“Those worlds are in all stages of evolution. They need strong, brave souls, to do the things necessary for their unfoldment. You boys would qualify—a world may need a Columbus to discover new continents, an Edison to discover electricity, a Washington to free a nation, a Wright to discover the airplane. You might get the assignment. You would deserve it.”


I talked on in that vein, watching their reactions. Slowly their imaginations took fire. They were unmarried, young, adventurous—I painted a picture of the cosmos which sounded as attractive as the Wild West was to me in my boyhood. They began to make comments, to ask questions, to joke about what they would be and where they would go, after death.


“This place,” I said, “is just a mudball. I'll be glad to leave when my work is done. But I want to be sure the work is done, and done well, before I go, otherwise I'll be demoted instead of promoted. That's where you fellows have a sure bet. You take the sins of the world on your shoulders when you fly into battle.”


Our soldiers now are facing death, with clear eyes, strong hearts, and serene spirits. Can we face them in the same high way when they come back? If we have been about Our Father's business we can.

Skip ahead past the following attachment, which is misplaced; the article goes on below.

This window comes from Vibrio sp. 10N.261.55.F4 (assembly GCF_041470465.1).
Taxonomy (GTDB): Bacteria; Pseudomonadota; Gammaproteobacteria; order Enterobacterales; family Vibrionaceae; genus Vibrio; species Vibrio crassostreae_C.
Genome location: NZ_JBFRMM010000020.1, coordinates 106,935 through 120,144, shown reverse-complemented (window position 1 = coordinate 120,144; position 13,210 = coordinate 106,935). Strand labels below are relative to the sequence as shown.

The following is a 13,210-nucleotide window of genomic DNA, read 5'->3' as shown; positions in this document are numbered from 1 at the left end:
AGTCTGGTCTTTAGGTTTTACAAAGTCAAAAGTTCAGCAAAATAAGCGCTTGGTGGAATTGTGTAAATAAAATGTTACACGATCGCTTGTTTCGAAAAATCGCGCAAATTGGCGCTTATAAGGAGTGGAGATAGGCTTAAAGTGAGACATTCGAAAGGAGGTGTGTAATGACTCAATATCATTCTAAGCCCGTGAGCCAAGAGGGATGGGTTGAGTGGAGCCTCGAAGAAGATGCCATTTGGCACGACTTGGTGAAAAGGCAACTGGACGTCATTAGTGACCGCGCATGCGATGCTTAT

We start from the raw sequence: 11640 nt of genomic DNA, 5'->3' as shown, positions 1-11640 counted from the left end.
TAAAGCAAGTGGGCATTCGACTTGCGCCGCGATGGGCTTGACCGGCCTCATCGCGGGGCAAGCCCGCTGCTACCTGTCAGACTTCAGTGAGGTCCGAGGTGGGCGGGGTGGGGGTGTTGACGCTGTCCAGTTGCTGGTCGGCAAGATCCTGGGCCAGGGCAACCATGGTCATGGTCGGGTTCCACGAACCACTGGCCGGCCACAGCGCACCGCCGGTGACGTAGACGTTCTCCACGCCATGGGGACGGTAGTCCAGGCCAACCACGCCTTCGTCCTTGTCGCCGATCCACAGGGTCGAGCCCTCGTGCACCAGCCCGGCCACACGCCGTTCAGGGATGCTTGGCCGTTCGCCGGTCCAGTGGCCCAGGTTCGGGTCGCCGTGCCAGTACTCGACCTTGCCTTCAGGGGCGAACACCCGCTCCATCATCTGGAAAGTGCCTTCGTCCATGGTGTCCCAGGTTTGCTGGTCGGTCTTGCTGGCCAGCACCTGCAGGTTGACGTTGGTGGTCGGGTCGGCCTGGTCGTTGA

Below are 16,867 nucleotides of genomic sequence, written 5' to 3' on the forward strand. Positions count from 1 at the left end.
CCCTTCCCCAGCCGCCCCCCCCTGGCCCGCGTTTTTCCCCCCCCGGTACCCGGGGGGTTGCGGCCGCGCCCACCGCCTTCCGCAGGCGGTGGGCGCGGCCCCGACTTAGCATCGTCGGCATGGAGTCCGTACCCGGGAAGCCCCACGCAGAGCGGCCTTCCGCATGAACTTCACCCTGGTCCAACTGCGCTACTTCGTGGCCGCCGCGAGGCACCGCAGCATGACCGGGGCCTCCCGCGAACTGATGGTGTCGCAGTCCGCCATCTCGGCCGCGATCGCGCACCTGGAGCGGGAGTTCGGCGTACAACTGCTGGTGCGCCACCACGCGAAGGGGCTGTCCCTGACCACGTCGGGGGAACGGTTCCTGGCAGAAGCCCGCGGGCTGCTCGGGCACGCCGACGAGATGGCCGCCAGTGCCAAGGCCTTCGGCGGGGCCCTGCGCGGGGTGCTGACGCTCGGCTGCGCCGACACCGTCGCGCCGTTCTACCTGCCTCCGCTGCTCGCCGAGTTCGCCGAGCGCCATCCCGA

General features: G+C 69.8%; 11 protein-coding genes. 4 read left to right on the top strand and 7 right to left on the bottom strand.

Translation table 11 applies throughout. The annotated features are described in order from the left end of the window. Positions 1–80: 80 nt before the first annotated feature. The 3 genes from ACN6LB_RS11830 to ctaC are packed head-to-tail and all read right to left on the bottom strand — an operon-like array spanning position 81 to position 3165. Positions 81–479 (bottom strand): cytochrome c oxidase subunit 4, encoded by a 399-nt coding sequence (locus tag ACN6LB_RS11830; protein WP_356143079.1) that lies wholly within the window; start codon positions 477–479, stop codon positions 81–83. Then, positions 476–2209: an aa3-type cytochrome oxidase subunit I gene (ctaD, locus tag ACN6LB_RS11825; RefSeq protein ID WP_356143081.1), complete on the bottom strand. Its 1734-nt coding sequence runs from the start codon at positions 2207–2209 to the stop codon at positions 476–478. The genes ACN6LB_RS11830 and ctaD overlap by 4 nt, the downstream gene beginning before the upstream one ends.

My love and best wishes to you …


[signed] Tom
1797-3 Report: July, 1944 Letter from Thomas Sugrue to Edgar Cayce
Used in 1944 A.R.E. Bulletin

 

 

Thomas Sugrue radio 08-2012 132x115Thomas J. Sugrue (1907–1953) was an outstanding writer, authoring seven exceptional books and hundreds of articles. He sought the help of psychic Edgar Cayce for a rare arthritis disease for which conventional treatments were not working. He entered Cayce's home an invalid and left walking in October of 1941. It was during this time that he wrote There Is a River, the only biography of Edgar Cayce written during Cayce's lifetime and the book that made the psychic a household name in 1942. Visit EdgarCayce.org/radio to listen to a lecture podcast from the archives on from our Radio Show Reflections.